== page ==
In the second article in the Professional Geographer special issue, Amy Ritterbusch argues that "when lives are at risk, socially and politically responsible action in the field becomes the driving force of human subjects protection," but that "standard human subjects protection procedures often pull initial field relations in the opposite direction, establishing distance and difference between the researcher and research population through a temporally and spatially restrictive web of institutional categorizations and paperwork that predefine participants’ identities and role in the research project."

She finds that "Although well intentioned, 45 CFR 46 is a bureaucratic discourse that positions youth in problematic ways and is out of place in the world of Bogotana street girls."

[Amy Ritterbusch, “Bridging Guidelines and Practice: Toward a Grounded Care Ethics in Youth Participatory Action Research,” Professional Geographer 64, no. 1 (2012): 16–24, DOI: 10.1080/00330124.2011.596783.]

Monday, July 16, 2012

IRB Sought to Monitor Interviews with Elected Officials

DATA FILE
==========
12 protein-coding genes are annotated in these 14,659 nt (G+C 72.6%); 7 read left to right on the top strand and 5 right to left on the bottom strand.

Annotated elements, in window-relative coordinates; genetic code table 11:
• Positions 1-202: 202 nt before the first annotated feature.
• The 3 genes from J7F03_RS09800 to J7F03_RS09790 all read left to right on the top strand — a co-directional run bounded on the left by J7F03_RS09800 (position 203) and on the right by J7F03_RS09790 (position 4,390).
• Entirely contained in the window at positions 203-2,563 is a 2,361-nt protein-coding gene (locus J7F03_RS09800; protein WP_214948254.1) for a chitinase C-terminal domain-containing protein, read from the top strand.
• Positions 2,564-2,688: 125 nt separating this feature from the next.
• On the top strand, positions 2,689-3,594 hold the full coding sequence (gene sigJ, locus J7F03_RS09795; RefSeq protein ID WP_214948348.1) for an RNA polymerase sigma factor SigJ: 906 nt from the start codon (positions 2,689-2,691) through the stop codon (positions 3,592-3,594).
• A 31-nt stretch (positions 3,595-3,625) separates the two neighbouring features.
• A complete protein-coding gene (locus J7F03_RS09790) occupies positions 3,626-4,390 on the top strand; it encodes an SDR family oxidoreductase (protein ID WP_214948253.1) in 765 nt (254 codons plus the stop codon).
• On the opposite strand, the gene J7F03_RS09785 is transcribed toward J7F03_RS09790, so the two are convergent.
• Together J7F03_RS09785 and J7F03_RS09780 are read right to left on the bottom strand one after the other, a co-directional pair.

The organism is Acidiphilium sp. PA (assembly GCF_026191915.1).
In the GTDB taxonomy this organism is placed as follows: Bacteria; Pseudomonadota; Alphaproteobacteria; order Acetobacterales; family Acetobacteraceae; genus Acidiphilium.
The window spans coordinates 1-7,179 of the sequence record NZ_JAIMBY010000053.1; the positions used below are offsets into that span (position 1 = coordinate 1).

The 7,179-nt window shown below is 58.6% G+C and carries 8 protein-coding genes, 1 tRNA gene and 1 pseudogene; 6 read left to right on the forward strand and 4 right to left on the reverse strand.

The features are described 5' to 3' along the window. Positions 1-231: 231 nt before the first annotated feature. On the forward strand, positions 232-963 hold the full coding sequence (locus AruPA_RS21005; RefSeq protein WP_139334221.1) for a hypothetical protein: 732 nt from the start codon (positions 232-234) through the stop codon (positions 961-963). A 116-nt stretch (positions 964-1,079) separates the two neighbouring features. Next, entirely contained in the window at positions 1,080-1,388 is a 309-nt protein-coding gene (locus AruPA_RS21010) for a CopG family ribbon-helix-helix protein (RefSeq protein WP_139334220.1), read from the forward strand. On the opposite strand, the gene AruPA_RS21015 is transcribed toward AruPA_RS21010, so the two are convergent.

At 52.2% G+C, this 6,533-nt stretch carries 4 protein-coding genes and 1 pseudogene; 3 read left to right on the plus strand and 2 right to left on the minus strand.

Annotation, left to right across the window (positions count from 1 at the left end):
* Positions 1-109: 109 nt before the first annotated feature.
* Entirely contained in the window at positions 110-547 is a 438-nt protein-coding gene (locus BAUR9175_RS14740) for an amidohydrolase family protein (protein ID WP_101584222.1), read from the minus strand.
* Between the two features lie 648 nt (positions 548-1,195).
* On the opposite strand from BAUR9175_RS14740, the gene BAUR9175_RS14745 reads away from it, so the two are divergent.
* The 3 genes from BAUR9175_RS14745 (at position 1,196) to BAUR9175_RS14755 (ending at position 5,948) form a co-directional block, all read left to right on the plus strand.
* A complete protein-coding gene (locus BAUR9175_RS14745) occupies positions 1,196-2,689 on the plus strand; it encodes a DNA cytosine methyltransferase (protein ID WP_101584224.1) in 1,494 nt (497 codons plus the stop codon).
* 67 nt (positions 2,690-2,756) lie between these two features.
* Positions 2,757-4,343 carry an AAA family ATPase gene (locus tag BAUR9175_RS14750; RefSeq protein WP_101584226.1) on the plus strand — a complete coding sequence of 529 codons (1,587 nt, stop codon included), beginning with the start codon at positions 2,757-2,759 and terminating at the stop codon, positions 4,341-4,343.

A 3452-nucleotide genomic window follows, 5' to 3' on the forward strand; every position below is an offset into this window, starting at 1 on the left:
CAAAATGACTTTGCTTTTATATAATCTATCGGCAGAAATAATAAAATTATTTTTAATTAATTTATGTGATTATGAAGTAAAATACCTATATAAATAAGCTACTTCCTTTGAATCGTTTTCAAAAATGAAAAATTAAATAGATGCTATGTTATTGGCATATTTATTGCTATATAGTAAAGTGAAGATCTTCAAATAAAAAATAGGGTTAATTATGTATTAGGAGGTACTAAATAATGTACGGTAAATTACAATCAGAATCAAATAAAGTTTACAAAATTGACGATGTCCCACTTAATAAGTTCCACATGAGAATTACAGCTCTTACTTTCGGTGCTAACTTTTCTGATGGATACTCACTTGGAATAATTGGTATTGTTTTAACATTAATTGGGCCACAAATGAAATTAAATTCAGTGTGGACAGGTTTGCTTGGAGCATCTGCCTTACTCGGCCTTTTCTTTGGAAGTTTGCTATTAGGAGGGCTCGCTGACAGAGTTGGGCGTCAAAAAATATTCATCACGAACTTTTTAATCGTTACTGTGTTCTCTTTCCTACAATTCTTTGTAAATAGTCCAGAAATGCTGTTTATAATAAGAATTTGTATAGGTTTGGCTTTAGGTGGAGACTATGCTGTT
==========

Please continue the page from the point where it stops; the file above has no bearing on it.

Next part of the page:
The first article in the Professional Geographer special issue argues that the IRB system assumes that the researcher is a "powerful, knowing agent who assembles a scientific methodology that is always of potential harm to the researched," while subjects are always "less knowing" and vulnerable. As a result, scholars "face the presumption of guilt while seeking to prove innocence in the IRB process of application, negotiation, and usually, but not painlessly, final approval to conduct research."

[Deborah G. Martin and Joshua Inwood. “Subjectivity, Power, and the IRB,” Professional Geographer 64, no. 1 (2012): 7–15, DOI:10.1080/00330124.2011.596781.]

Friday, July 13, 2012

IRB Chair: "Human Subjects Oversight Is Here to Stay"

Back in September 2011, I noted that the Professional Geographer had posted a focus section on IRBs (it appeared in print in February 2012). At the time I was too busy reading and writing ANPRM responses to comment on the six items in the focus section, but with the luxury of summer I can now do so. Today, I start with the introduction.